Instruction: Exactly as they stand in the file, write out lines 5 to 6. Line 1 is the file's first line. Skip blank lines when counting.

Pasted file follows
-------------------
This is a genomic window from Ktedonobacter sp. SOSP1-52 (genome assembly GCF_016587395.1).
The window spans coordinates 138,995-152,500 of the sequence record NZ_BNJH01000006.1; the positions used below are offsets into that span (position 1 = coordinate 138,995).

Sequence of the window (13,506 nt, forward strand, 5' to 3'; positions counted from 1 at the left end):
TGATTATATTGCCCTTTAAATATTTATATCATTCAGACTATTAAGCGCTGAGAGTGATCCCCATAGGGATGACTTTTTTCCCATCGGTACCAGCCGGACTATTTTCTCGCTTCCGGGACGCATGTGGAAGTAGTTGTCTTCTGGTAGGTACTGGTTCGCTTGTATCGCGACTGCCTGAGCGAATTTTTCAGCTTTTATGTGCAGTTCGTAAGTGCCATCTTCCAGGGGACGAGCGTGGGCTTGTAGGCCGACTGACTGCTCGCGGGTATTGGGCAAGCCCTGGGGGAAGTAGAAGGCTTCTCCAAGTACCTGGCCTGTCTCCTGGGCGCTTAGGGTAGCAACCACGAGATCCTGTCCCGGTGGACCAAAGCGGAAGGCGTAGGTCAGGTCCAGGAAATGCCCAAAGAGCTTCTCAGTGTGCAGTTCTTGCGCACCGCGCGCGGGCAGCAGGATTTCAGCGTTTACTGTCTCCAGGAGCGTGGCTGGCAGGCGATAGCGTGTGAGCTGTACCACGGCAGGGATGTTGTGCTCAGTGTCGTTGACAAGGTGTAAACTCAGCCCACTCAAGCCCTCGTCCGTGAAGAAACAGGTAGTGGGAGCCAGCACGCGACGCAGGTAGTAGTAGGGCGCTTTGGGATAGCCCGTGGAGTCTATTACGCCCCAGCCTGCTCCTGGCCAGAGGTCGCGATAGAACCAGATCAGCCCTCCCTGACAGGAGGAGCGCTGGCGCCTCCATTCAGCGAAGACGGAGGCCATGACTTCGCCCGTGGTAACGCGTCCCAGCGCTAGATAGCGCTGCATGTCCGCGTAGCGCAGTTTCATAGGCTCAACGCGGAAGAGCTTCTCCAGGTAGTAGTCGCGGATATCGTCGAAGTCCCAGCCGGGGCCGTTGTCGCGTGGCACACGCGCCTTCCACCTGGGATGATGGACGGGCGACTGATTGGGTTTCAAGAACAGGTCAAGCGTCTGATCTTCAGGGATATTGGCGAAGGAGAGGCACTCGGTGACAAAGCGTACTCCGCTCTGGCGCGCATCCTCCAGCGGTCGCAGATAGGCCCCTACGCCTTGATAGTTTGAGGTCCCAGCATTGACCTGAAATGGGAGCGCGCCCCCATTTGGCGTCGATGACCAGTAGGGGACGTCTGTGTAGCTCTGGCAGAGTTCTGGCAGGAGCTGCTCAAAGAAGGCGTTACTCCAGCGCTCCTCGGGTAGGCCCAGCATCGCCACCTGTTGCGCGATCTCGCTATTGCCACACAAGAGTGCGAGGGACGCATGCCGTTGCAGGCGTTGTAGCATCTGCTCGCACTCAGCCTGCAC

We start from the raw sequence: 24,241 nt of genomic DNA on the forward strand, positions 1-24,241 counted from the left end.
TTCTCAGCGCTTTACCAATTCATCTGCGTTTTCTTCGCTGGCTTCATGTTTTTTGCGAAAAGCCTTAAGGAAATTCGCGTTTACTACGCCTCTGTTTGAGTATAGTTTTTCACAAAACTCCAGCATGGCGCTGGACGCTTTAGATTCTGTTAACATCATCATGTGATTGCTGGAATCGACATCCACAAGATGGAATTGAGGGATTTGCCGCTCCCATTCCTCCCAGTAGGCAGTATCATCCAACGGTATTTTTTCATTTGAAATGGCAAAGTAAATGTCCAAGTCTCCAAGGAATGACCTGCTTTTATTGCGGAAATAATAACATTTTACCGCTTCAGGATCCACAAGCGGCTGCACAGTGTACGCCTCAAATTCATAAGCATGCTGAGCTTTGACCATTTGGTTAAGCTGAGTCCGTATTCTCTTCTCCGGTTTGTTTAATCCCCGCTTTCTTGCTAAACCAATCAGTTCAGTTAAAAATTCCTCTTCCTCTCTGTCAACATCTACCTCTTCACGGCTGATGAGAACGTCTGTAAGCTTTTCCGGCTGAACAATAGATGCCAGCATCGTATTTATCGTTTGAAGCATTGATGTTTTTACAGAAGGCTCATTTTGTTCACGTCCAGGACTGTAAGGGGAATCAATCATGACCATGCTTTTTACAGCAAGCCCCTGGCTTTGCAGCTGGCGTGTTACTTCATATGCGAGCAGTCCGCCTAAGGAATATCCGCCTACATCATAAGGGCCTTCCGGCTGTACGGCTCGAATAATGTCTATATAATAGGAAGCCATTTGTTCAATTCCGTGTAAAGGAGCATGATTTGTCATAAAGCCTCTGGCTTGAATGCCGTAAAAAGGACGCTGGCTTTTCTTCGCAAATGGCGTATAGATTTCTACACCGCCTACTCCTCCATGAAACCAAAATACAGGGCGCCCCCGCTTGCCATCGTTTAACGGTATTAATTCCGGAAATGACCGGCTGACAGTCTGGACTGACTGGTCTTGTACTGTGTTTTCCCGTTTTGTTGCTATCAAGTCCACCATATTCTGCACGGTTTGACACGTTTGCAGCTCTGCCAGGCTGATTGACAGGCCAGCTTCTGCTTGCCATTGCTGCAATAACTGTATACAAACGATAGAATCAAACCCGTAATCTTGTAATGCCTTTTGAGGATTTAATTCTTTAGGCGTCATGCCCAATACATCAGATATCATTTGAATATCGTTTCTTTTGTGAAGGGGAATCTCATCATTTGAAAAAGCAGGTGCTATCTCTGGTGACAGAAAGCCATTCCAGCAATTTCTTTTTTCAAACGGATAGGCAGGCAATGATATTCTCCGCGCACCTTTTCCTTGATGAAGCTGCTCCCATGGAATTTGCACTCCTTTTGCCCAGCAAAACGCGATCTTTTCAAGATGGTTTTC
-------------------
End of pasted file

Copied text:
We start from the raw sequence: 24,241 nt of genomic DNA on the forward strand, positions 1-24,241 counted from the left end.
TTCTCAGCGCTTTACCAATTCATCTGCGTTTTCTTCGCTGGCTTCATGTTTTTTGCGAAAAGCCTTAAGGAAATTCGCGTTTACTACGCCTCTGTTTGAGTATAGTTTTTCACAAAACTCCAGCATGGCGCTGGACGCTTTAGATTCTGTTAACATCATCATGTGATTGCTGGAATCGACATCCACAAGATGGAATTGAGGGATTTGCCGCTCCCATTCCTCCCAGTAGGCAGTATCATCCAACGGTATTTTTTCATTTGAAATGGCAAAGTAAATGTCCAAGTCTCCAAGGAATGACCTGCTTTTATTGCGGAAATAATAACATTTTACCGCTTCAGGATCCACAAGCGGCTGCACAGTGTACGCCTCAAATTCATAAGCATGCTGAGCTTTGACCATTTGGTTAAGCTGAGTCCGTATTCTCTTCTCCGGTTTGTTTAATCCCCGCTTTCTTGCTAAACCAATCAGTTCAGTTAAAAATTCCTCTTCCTCTCTGTCAACATCTACCTCTTCACGGCTGATGAGAACGTCTGTAAGCTTTTCCGGCTGAACAATAGATGCCAGCATCGTATTTATCGTTTGAAGCATTGATGTTTTTACAGAAGGCTCATTTTGTTCACGTCCAGGACTGTAAGGGGAATCAATCATGACCATGCTTTTTACAGCAAGCCCCTGGCTTTGCAGCTGGCGTGTTACTTCATATGCGAGCAGTCCGCCTAAGGAATATCCGCCTACATCATAAGGGCCTTCCGGCTGTACGGCTCGAATAATGTCTATATAATAGGAAGCCATTTGTTCAATTCCGTGTAAAGGAGCATGATTTGTCATAAAGCCTCTGGCTTGAATGCCGTAAAAAGGACGCTGGCTTTTCTTCGCAAATGGCGTATAGATTTCTACACCGCCTACTCCTCCATGAAACCAAAATACAGGGCGCCCCCGCTTGCCATCGTTTAACGGTATTAATTCCGGAAATGACCGGCTGACAGTCTGGACTGACTGGTCTTGTACTGTGTTTTCCCGTTTTGTTGCTATCAAGTCCACCATATTCTGCACGGTTTGACACGTTTGCAGCTCTGCCAGGCTGATTGACAGGCCAGCTTCTGCTTGCCATTGCTGCAATAACTGTATACAAACGATAGAATCAAACCCGTAATCTTGTAATGCCTTTTGAGGATTTAATTCTTTAGGCGTCATGCCCAATACATCAGATATCATTTGAATATCGTTTCTTTTGTGAAGGGGAATCTCATCATTTGAAAAAGCAGGTGCTATCTCTGGTGACAGAAAGCCATTCCAGCAATTTCTTTTTTCAAACGGATAGGCAGGCAATGATATTCTCCGCGCACCTTTTCCTTGATGAAGCTGCTCCCATGGAATTTGCACTCCTTTTGCCCAGCAAAACGCGATCTTTTCAAGATGGTTTTC